Authored by Robert Mann of Worldwide Intelligence Network. Over the past few years we’ve been asked by numerous business owners if we could identify and investigate people who posted scathing anonymous internet reviews about their establishments.  The owners wanted to reach out to those reviewers to obtain more information and to make good on any poor experience that customer had. In today’s highly sophisticated age, it is nearly impossible to identify an anonymous email addresses especially those that pay to email through anonymous email websites. Those websites specialize in protecting the true identity of the person sending the email and only by filing a law suit and serving the website with a subsequent subpoena can the real name of the person sending the anonymous email be revealed.

We have highly skilled experts who do contract work for our company that have identified numerous anonymous internet reviews over the years. I’m all for the first amendment freedom of speech but our forefathers didn’t envision a worldwide wide web and global anonymous emails. I acknowledge that everyone has a right to express their point of view and to write about good as well as bad experiences with vendors. However, there were far too many times we uncovered through law suits and subpoenas that the unhappy customer who wrote a scathing review was none other than the owner’s competitor. Now that’s not playing fair and that is what appears to be poisoning online reviews because we really don’t know who is posting a truthful or untruthful review.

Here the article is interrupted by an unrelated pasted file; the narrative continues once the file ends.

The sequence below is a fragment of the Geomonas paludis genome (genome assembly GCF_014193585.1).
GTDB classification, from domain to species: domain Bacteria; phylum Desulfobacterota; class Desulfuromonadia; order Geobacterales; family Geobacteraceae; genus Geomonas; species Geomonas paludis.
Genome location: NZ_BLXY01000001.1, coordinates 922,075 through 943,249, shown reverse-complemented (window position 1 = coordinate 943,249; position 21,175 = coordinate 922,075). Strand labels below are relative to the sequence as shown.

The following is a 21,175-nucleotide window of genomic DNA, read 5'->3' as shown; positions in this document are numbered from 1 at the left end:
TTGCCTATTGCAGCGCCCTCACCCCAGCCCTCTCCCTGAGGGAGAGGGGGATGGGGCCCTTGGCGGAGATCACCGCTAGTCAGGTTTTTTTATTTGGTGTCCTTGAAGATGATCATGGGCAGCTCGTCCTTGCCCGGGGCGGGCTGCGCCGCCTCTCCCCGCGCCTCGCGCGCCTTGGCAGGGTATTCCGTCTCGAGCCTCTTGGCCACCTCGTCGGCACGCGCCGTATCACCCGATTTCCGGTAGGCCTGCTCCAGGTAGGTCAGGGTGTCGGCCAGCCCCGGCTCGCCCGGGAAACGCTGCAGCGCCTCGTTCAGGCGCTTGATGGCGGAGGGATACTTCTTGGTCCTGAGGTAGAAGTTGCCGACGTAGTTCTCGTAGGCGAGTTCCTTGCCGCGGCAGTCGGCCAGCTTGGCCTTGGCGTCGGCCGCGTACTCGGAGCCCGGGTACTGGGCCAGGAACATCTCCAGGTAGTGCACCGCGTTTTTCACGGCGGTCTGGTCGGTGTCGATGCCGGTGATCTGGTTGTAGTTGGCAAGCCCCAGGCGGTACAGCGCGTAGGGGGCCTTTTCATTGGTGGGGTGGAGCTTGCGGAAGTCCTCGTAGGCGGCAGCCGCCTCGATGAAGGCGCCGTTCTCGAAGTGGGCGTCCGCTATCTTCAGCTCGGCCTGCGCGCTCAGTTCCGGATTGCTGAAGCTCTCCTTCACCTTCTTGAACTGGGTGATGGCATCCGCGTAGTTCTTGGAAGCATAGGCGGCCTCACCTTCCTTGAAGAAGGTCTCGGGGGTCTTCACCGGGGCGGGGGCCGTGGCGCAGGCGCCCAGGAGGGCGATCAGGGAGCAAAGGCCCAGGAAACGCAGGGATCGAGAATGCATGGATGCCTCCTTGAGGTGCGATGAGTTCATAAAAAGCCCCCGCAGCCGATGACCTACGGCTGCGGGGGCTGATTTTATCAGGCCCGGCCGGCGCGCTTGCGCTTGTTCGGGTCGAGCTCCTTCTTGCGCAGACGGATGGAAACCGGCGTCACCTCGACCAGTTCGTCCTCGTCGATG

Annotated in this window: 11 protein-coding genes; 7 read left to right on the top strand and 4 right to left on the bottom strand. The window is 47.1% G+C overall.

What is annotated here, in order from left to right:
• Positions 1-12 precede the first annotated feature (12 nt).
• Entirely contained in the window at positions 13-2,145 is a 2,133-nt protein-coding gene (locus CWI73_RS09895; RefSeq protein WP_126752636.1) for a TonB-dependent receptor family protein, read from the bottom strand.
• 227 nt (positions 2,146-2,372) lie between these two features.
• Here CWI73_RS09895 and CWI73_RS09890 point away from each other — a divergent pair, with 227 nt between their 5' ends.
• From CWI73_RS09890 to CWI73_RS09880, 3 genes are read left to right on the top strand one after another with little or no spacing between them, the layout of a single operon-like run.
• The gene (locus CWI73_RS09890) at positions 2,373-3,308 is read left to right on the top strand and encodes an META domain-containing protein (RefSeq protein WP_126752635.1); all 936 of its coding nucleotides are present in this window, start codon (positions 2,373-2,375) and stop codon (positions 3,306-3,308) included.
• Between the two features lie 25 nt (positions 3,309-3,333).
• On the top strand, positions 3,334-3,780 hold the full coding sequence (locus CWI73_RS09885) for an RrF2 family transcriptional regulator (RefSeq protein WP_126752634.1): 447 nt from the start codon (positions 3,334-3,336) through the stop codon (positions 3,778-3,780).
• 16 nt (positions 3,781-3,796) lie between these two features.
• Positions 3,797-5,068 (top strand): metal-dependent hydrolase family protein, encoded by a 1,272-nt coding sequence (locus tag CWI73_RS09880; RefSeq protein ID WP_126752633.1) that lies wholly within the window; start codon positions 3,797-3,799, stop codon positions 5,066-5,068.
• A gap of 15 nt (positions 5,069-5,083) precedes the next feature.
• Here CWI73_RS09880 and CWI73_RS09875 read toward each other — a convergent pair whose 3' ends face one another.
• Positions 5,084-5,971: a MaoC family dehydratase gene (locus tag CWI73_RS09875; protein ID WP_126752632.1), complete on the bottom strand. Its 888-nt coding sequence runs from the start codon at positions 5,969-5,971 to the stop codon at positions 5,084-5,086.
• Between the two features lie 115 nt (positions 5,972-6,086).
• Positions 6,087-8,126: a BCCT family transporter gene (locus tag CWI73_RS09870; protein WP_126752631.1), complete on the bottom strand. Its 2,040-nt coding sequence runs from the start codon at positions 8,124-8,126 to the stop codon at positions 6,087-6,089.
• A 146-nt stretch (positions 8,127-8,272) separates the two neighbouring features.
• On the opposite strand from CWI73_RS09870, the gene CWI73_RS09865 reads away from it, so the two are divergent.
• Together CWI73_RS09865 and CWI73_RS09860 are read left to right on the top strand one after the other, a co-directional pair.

If an establishment offer horrible dishonest services then we all should know about it but the reviewer should be identified and be able to be contacted so the owner could either reach out to the reviewer to correct their bad experience or to evidence that they never were in the owner’s establishment and that they are unhappy competitors. Some of the client who came to us have been in the restaurant business for decades with extremely high rating in various Food and Wine Magazines and in Zagat. Some owners have photographs taken with dignitaries and past Presidents on the walls of their establishments.  I’ve met with these people personally and it is truly a shame that they could not respond to the negative reviews in a way that would actually make a difference.

This past weekend there was an article in the Los Angeles Times about reviews posted in Yelp where Yelp has a software that designates whose negative reviews should be accelerated on the search engines or appear on page one of Google. Their criteria has to do with the frequency of the reviews written by the reviewer and if the reviewer is a paid advertiser on Yelp. Now that is simply awful and grossly unfair to the proprietors of the establishments that are being reviewed.  Does anyone remember when reviews were published by critics or in Opinion Letters send to newspapers. Seems those reviewers didn’t have a problem affixing their name to their review why should Yelp and all the other so-called review websites do the same. If someone wants to write a good or horrible review be big enough to tell the establishment where they can be reached.

Perhaps someone should create a website that permits reviewers to post their review with a hidden contact email address or phone number along with their name and then have their review be posted where they designate it to be. If the establishment wants to contact the reviewer they click on a link that sends the request back to the reviewer and if the reviewer refuses to identify themselves then their review is removed.  This is just a thought to make the playing field fair to all parties involved.